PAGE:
On a busy day for the regulator, the European Medicines Agency has recommended that marketing authorisation be suspended for Merck KGaA/Genentech's psoriasis drug Raptiva over possible links between the drug and a rare but deadly brain infection.

The EMEA’s Committee for Medicinal Products for Human Use (CHMP) said the benefits of Raptiva (efalizumab) no longer outweigh its risks, because of safety concerns, notably the occurrence of progressive multifocal leukoencephalopathy (PML) in patients taking the medicine. The CHMP noted three confirmed cases of PML in patients who had taken Raptiva for more than three years, two of resulted in the patient’s death, and the agency has received an additional report of a suspected case of PML, “which could not be confirmed”.

Nevertheless, following a review, the CHMP has concluded that “Raptiva’s benefits are modest”. In addition to PML, Raptiva is associated with other serious side effects, including Guillain-Barre and Miller-Fisher syndromes, encephalitis, encephalopathy, meningitis, sepsis and opportunistic infections,” the EMEA noted. It added that “there is not enough evidence to identify a group of patients in which the benefits of Raptiva outweigh its risks”.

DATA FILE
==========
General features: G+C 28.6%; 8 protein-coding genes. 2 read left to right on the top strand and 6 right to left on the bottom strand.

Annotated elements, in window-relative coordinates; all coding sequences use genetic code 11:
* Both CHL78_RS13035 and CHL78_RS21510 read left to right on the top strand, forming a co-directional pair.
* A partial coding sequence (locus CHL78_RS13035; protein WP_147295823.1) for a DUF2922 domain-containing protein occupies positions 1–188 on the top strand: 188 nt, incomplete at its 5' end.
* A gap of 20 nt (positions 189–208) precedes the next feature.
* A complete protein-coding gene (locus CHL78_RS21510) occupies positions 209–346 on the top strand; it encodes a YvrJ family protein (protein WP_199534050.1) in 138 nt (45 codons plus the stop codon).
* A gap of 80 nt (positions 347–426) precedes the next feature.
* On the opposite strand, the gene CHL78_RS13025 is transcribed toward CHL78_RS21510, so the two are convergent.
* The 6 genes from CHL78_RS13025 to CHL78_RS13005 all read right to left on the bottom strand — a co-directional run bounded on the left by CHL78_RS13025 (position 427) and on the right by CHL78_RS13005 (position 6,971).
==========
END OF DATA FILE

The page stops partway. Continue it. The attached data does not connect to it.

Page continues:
The EMEA’s call for suspension came as its counterpart in the USA, the Food and Drug Administration, issued a public health advisory about the three confirmed reports of PML and the possible fourth case. The FDA stated that it will “take appropriate steps to ensure that the risks of Raptiva do not outweigh its benefits”.

Merck, which markets Raptiva in Europe, said it would work with health authorities across the continent "to undertake all necessary measures to comply with the EMEA recommendations." Earlier this week, the Darmstadt-based group noted that it had written off 195 million euros due to “sharply lower sales expectations” for the drug.

Staying with the EMEA, the agency has issued the latest list of positive opinions from the CHMP. The drugs recommended for approval include Wyeth’s Conbriza (bazedoxifene) for postmenopausal osteoporosis, Bial’s anti-epileptic Zebinix (eslicarbazepine; see story on today’s elert) and Fresenius’ Removab (catumaxomab) for the removal of cancerous fluid from the abdomen.

The CHMP is also recommending approval for Nycomed’s over-the-counter versions of its own heartburn drug Pantozol (pantoprazole) and Teva’s generic version of Novartis’ anti-dementia drug Exelon (rivastigmine). However, it adopted a negative opinion for Biferonex (interferon-beta-1a), from Switzerland’s BioPartners, for multiple sclerosis. BioPartners is appealing the decsion, claiming that Biferonex demonstrated safety and efficacy profiles comparable to established interferon beta-1a products already on the market".